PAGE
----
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Use of thyroid hormones in hypothyroid and euthyroid patients: A survey of members of the Endocrine Society of Australia.

OBJECTIVE: Hypothyroidism is a common endocrine condition usually managed with levothyroxine (LT4). However, controversy remains around the use of liothyronine (LT3). We aimed to investigate the practices of Australian endocrinologists when managing patients with hypothyroidism, their use of LT3 + LT4 combination therapy and use of thyroid hormones in euthyroid patients.

DESIGN AND PARTICIPANTS: Members of the Endocrine Society of Australia (ESA) were invited to participate in an online questionnaire.

MEASUREMENTS: We analysed questionnaires that had complete demographic data.

RESULTS: Eighty-seven questionnaires fulfilled the criteria. LT4 was used as first line treatment for hypothyroidism by all respondents. Only 45% reported that their patients were dispensed the brand of LT4 that they recommend. LT3 (alone or in combination) was prescribed by 44% in their clinical practice. Although 49% of respondents would consider LT3 + LT4 in patients with normal TSH who had ongoing symptoms of hypothyroidism, the inability of LT4 to restore normal physiology was ranked the least likely explanation for persistent symptoms and only 32% would consider it for themselves if they were diagnosed with hypothyroidism. The majority (55%), in accordance with evidence, would not prescribe thyroid hormone to euthyroid individuals but 39% would consider use in euthyroid female infertility with high levels of thyroid antibodies and 11% in euthyroid patients with a simple goitre growing over time. LT4 use in pregnancy was variable among members.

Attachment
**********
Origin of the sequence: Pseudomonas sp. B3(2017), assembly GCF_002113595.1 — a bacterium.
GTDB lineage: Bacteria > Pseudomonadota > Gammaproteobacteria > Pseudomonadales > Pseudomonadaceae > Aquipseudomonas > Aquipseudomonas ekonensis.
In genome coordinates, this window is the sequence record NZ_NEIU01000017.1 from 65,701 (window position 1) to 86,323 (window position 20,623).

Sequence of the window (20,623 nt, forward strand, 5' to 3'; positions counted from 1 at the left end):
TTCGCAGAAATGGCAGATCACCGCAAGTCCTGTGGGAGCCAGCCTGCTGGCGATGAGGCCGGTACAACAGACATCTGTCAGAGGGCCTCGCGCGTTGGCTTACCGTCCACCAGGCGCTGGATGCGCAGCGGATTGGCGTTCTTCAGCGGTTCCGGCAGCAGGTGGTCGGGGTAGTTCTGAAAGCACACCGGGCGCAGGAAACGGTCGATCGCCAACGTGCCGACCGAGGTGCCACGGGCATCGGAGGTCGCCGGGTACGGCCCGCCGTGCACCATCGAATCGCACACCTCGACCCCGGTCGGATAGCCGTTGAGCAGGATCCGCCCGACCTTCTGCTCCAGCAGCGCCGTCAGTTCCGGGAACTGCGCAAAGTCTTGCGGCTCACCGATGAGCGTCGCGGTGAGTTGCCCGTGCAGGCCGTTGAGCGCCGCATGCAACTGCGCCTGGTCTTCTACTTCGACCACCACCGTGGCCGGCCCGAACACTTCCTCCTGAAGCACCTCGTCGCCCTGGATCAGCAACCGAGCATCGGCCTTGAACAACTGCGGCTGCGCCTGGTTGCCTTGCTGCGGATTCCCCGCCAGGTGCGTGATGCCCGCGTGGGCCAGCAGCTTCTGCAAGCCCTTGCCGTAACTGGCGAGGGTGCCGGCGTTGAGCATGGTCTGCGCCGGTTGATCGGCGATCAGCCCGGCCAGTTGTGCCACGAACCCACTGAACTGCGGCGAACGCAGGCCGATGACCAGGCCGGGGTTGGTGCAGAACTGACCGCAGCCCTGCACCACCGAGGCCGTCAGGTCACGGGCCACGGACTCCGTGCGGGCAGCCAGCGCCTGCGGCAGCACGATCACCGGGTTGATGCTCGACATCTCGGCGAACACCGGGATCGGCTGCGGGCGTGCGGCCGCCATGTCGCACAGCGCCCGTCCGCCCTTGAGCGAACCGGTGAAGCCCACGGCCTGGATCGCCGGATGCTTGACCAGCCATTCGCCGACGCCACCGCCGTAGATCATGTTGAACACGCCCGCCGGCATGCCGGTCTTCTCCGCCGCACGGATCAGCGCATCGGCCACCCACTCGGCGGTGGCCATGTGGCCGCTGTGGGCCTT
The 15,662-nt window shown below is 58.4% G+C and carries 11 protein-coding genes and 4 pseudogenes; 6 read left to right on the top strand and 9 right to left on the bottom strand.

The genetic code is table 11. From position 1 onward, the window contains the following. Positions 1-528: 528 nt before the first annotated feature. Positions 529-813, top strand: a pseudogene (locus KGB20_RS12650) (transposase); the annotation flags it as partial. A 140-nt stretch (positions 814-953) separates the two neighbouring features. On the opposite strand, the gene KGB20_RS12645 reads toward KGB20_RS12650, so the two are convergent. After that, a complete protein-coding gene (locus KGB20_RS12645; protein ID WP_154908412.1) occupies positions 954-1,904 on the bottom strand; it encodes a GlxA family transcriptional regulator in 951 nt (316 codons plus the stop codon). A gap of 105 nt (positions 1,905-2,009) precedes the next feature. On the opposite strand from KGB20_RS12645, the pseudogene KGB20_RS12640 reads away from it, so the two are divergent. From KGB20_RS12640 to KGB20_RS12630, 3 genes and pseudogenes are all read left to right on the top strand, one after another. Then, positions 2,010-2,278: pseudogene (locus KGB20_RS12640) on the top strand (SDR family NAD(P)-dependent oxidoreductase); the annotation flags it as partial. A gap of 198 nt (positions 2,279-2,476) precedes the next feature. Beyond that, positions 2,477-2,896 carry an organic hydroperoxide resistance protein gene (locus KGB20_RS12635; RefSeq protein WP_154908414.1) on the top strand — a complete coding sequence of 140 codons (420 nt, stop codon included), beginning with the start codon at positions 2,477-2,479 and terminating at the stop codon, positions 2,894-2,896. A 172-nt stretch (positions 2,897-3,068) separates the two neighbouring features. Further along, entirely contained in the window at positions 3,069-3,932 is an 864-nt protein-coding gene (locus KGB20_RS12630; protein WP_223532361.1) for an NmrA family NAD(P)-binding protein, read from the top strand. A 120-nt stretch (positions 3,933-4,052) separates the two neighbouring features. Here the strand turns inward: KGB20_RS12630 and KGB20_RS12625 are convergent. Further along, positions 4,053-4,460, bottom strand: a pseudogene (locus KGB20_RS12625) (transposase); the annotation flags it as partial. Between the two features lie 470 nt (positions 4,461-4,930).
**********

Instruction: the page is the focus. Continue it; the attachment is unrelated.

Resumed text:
CONCLUSIONS: Australian endocrinologists mostly follow international guidelines when prescribing thyroid hormone therapy and many prescribe combination LT3 and LT4 therapy, particularly for patients who remain symptomatic on LT4 monotherapy. Prescribing practices are largely similar to other countries who have completed similar questionnaires.

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